The same is true in many of our top 20 target seats, including places like Lewes (Kelly-Marie Blundell), Yeovil (Daisy Benson), Thornbury and Yate (Clare Young), and Sutton and Cheam (Amna Ahmad). There was air punching in Lib Dem offices all over the country on Tuesday when it was announced Jo Swinson was standing again in East Dunbartonshire.

And while every current Lib Dem constituency MP will get showered with love and attention in the campaign, one will get rather more attention than most - it’s no coincidence that Tim Farron’s first stop of the campaign was in Richmond Park, standing side by side with Sarah Olney.

How so?

Because the party membership took a long look at itself after the 2015 election - and a rather longer look at the eight white, middle-aged middle class men (sorry chaps) who now formed the Parliamentary party and said - "we’ve really got to sort this out".

And so after decades of prevarication, we put a policy in place to deliberately increase the diversity of candidates.

Quietly, over the last two years, the Liberal Democrats have been putting candidates into place in key target constituencies . There were more than 300 in total before this week’s general election call, and many of them have been there for a year or more. And they’ve been selected under new procedures adopted at Lib Dem Spring Conference in 2016, designed to deliberately promote the diversity of candidates in winnable seats

This includes mandating all-women shortlists when selecting candidates who are replacing sitting MPs, similar rules in our strongest electoral regions. In our top 10 per cent of constituencies, there is a requirement that at least two candidates are shortlisted from underrepresented groups on every list. We became the first party to reserve spaces on the shortlists of winnable seats for underrepresented candidates including women, BAME, LGBT+ and disabled candidates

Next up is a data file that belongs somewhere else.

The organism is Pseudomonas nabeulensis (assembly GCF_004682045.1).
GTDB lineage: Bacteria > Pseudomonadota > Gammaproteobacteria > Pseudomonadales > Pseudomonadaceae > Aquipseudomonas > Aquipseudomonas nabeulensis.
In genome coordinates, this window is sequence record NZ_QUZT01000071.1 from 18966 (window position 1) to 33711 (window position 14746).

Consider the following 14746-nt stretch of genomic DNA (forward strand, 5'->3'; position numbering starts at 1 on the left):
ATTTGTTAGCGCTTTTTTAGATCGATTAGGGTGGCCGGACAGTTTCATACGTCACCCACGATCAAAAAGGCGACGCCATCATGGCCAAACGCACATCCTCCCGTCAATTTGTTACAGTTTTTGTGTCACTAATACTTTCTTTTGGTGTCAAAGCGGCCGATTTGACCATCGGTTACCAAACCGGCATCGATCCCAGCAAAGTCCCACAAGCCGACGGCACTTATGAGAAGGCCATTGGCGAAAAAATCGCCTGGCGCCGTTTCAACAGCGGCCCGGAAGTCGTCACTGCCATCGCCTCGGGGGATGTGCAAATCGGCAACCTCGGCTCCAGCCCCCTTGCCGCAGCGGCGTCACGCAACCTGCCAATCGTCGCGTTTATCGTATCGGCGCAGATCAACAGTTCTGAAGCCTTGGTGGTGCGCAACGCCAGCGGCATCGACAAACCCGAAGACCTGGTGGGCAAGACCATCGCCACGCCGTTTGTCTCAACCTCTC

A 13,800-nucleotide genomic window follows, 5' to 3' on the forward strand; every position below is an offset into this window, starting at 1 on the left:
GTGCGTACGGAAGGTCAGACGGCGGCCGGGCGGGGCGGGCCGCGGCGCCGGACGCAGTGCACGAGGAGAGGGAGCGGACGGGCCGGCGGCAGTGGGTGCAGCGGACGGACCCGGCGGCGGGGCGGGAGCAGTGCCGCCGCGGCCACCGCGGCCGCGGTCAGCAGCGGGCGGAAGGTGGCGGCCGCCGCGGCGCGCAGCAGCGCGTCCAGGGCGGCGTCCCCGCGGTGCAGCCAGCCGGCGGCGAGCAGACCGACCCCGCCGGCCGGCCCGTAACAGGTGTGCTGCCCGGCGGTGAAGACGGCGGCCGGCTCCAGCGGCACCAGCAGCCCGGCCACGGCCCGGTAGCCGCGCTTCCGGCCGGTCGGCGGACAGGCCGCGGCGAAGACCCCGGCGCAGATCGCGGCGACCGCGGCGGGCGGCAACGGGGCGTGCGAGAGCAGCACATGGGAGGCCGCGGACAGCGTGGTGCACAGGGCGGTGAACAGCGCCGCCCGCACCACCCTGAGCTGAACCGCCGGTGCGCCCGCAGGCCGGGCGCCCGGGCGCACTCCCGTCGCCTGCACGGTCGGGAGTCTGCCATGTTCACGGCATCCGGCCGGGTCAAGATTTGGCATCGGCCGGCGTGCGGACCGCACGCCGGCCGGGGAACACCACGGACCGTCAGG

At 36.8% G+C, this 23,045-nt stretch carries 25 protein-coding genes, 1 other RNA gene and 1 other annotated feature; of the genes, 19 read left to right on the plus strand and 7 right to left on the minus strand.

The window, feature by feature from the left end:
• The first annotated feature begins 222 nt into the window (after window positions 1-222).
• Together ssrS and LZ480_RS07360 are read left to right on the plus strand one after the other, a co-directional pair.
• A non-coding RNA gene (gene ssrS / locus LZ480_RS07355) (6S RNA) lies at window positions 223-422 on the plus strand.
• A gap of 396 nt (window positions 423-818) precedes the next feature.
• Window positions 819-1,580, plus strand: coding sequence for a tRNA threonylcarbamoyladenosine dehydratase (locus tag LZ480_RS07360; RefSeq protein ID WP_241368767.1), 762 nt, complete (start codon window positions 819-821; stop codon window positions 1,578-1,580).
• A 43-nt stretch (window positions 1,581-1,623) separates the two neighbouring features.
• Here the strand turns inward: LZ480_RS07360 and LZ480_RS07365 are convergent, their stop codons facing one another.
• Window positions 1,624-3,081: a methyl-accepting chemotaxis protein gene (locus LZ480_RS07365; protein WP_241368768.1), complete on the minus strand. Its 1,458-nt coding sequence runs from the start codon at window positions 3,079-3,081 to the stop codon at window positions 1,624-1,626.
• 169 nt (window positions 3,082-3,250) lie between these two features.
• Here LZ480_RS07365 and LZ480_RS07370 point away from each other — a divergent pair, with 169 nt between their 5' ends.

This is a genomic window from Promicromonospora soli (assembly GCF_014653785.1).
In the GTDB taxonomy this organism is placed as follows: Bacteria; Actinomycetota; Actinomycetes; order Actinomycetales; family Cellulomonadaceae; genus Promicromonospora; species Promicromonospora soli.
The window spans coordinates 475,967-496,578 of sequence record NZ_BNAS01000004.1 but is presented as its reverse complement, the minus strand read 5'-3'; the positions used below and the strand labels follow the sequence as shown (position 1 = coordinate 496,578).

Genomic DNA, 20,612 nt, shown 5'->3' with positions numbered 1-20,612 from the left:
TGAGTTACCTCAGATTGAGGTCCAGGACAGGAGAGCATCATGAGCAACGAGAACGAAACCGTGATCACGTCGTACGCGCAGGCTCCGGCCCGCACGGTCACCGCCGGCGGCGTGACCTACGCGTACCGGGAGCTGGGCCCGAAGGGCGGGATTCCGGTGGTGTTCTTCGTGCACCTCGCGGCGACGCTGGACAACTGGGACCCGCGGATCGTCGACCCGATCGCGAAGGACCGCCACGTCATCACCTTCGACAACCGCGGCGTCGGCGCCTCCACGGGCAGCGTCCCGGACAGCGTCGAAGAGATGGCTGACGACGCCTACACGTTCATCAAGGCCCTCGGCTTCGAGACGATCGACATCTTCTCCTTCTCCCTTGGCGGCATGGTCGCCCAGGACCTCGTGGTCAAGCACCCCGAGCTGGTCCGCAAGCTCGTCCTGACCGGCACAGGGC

It’s not going to be perfect - the hugely welcome return of Lib Dem grandees like Vince Cable, Ed Davey and Julian Huppert to their old stomping grounds will strengthen the party but not our gender imbalance. But excluding those former MPs coming back to the fray, every top 20 target constituency bar one has to date selected a female candidate.

Equality (together with liberty and community) is one of the three key values framed in the preamble to the Lib Dem constitution. It’s a relief that after this election, the Liberal Democratic party in the Commons will reflect that aspiration rather better than it has done in the past.

Richard Morris blogs at A View From Ham Common, which was named Best New Blog at the 2011 Lib Dem Conference